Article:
The fake news term #MuslimBan trended on Facebook Monday as people protested President Trump’s executive order to temporarily halt travel to the U.S. from certain countries over security concerns.
The trending topic compiled the thoughts of people angry at President Donald Trump’s recent executive order which enacted a temporary halt — which makes no mention of the Islamic religion — to people from Iraq, Iran, Syria, Libya, Somalia, Sudan, and Yemen entering the US until stricter immigration control procedures are put in place.
Many failed to understand the meaning of the immigration halt and bought into the fake news term “#MuslimBan,” created to paint the temporary halt as a religiously motivated attack.
Other turned to comic book art to represent their anger:
And many other called the halt racism:
Of course many that did so failed to actually read the executive order. Breitbart News’ John Hayward compiled a breakdown of facts relating to the temporary immigration halt that demonstrate the executive order is not a blanket ban on Muslims entering the United States:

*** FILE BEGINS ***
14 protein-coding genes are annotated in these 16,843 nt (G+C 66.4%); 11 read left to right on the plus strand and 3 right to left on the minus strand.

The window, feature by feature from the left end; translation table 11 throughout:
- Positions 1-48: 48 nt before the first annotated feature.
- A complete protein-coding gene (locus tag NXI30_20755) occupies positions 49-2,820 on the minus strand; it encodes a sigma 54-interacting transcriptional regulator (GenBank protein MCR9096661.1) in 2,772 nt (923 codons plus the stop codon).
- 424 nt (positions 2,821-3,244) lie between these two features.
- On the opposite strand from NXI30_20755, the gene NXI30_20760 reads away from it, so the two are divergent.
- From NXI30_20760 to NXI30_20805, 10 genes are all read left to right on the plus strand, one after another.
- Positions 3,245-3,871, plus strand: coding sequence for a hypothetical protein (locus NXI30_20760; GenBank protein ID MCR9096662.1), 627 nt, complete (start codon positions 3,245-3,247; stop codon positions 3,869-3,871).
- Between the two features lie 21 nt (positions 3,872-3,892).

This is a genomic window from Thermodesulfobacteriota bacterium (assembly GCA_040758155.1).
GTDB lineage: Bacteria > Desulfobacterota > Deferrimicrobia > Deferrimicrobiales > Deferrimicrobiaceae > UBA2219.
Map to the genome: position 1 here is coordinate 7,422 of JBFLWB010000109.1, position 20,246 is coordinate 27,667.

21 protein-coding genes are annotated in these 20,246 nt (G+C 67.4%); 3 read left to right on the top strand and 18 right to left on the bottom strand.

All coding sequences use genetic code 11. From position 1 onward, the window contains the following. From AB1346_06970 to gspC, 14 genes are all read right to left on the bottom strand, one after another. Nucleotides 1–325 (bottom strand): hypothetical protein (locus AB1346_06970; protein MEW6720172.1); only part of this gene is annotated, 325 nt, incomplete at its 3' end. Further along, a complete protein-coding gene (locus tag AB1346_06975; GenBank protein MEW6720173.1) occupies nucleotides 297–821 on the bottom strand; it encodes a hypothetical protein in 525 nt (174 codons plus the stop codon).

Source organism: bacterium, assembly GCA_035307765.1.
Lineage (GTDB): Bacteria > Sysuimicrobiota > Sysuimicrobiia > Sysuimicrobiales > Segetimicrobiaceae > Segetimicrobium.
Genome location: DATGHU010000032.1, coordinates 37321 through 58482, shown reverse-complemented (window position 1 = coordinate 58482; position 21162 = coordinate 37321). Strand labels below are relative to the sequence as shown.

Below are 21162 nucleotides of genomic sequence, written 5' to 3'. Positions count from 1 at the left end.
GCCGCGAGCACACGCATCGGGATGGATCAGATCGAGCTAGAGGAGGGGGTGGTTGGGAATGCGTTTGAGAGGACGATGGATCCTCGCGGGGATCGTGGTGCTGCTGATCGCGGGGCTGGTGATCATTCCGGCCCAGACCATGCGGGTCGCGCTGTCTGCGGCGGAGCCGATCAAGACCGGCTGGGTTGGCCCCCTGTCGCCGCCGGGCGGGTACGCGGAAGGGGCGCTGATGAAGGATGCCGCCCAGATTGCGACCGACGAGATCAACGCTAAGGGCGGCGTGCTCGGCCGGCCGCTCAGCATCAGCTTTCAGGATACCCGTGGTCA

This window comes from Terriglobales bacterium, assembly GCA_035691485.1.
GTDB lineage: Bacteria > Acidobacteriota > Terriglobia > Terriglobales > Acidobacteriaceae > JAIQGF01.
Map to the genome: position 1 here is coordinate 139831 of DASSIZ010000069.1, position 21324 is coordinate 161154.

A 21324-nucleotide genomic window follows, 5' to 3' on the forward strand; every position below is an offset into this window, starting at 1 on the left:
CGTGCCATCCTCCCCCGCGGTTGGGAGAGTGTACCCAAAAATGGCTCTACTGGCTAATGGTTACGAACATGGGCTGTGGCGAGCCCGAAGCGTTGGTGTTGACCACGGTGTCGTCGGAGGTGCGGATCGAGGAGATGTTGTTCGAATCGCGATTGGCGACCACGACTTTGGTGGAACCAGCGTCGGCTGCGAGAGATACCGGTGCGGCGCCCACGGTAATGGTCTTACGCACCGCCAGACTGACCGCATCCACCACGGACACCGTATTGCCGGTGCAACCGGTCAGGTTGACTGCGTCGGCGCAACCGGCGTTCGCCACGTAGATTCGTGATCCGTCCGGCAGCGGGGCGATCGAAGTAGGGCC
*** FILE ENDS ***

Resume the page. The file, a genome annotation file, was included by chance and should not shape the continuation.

- It is NOT a “Muslim ban.” You will search the Executive Order in vain for mentions of Islam, or any other religion.
- The order is based on security reviews conducted by President Barack Obama’s deputies.
- The moratorium is largely temporary. Citizens of the seven countries named as security risks are banned from entering the United States for the next 90 days.
- Obama banned immigration from Iraq, and Carter banned it from Iran.
- Trump’s refugee caps are comparable to Obama’s pre-2016 practices
- The Executive Order is legal: Those invoking the Constitution to attack Trump’s order are simply embarrassing themselves.
- This Executive Order is a security measure, not an arbitrary expression of supposed xenophobia.
In 2016, following Donald Trump’s stunning election upset of Hillary Clinton, Facebook announced it would begin labeling stories as “fake news” that had been “disputed by 3rd Party Fact-Checkers,” partnering with partisan outlets like ABC News, Politifact, and Snopes.